Here’s Why I Won’t Be Making Taste of Home’s Fettuccine Alfredo Again
Whenever I make a recipe from Taste of Home, there’s usually a twist involved. Case in point? Their fettuccine Alfredo recipe that combines butter, heavy cream, two types of cheese, and an egg yolk to make an extra-creamy sauce. Carbonara, another Italian pasta, uses egg yolks and pasta water to create a shiny sauce, so I thought the addition in Alfredo would yield the same effect. That said, is it really necessary to use all those ingredients? The joy of Alfredo is how simple it is, and I wondered if this recipe was overly fussy or if it delivered results as good as the reviews said.
Get the recipe: Taste of Home’s Homemade Fettuccine Alfredo
How to Make Taste of Home’s Fettuccine Alfredo
You’ll start by bringing a large pot of salted water to a boil over high heat. Once the water begins to boil, add the fettuccine and cook according to package instructions. Drain the fettuccine in a colander.
Meanwhile, make the sauce. Add the butter to a medium skillet and melt over medium-low heat. Stir in the heavy cream, 1/4 cup Parmesan cheese, Romano cheese, egg yolk, salt, and nutmeg and cook, stirring often, until a digital thermometer reaches 160˚F. Add the fettuccine and parsley to the sauce and toss to combine.
My Honest Review of Taste of Home’s Fettuccine Alfredo
As a recipe developer, I’m sensitive to extremely harsh recipe critiques. I know the feeling of working so hard to create a recipe that people love only to have someone make it with little success. But I have to be honest, I’m really not sure what happened here. Taste of Home’s recipe is short (just one paragraph!) so there’s little room for error, but I have to assume something must have happened between the recipe getting developed and being uploaded to the site.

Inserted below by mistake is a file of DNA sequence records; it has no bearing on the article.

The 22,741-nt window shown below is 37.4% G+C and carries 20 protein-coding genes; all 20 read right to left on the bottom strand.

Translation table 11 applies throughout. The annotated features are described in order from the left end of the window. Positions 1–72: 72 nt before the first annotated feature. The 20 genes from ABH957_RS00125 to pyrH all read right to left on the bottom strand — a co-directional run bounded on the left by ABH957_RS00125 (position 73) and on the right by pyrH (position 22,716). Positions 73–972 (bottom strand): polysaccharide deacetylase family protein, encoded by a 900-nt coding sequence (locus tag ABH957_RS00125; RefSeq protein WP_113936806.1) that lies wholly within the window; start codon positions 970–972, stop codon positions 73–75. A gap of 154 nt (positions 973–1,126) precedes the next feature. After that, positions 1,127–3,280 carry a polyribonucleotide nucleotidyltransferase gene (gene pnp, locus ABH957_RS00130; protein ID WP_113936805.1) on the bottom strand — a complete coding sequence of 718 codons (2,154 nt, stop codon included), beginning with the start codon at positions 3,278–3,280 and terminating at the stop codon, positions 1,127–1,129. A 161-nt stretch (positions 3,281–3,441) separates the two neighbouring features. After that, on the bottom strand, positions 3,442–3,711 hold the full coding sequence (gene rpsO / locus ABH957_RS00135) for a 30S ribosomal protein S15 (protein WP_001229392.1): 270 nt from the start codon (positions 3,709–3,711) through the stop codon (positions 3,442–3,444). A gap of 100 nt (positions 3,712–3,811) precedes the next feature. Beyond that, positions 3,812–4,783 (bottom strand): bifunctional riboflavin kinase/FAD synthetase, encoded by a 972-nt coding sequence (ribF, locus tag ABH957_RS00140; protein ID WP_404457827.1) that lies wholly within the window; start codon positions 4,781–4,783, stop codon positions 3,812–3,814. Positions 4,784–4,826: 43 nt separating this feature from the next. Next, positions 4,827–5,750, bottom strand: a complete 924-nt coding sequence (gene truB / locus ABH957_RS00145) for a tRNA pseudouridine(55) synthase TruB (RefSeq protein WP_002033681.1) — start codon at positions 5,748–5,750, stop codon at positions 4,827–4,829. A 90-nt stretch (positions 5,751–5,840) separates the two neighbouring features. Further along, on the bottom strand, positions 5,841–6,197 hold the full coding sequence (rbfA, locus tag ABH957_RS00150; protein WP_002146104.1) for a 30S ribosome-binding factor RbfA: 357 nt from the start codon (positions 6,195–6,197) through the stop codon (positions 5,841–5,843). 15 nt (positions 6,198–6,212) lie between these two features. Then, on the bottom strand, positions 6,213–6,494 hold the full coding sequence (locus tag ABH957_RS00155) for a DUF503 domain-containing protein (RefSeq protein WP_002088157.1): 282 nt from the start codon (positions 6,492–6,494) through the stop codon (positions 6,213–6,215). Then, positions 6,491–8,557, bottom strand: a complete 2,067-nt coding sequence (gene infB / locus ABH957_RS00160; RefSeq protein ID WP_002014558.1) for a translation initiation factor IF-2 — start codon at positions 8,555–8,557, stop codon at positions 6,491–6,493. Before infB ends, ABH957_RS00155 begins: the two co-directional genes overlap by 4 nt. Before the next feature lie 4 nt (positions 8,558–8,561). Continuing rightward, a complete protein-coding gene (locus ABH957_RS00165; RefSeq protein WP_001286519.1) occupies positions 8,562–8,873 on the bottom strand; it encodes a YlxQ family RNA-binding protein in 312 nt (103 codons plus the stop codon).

The recipe calls for a mere 4 ounces of pasta, but the sauce starts with 1 cup of heavy cream, meaning that the pasta was positively drowning in sauce. The proportions just felt totally off. Not only that, but the flavor of the sauce was just straight-up cream. I felt like there wasn’t enough cheese to add that savory umami flavor Alfredo is known for, and a dash of pepper and nutmeg didn’t come through in the sauce at all. I was intrigued about the addition of the egg yolk, and while it did give the Alfredo a pretty deep yellow color, it didn’t make a difference in the texture of the sauce. I don’t plan on making this recipe again, but if you try it and have better success, please let me know where I went wrong.
If You’re Making Taste of Home’s Fettuccine Alfredo, a Few Tips
- Adjust the proportions: The most glaring issue with this recipe is that there’s no way 4 ounces of pasta can soak up all that sauce. I’d recommend doubling, or even tripling, the amount of pasta you use to have a more balanced dish.
- Season liberally: If you’re going to up the pasta, which you should, also consider using more salt than the recipe calls for. One-eighth teaspoon is hardly enough to make a difference in the flavor of the dish.
- Don’t leave the stove: The recipe calls for cooking the Alfredo over medium-low heat until a thermometer reaches 160˚F, but doesn’t include timing. If you don’t have a thermometer, and even if you do, keep in mind this happens quickly — in my case, about 3 minutes.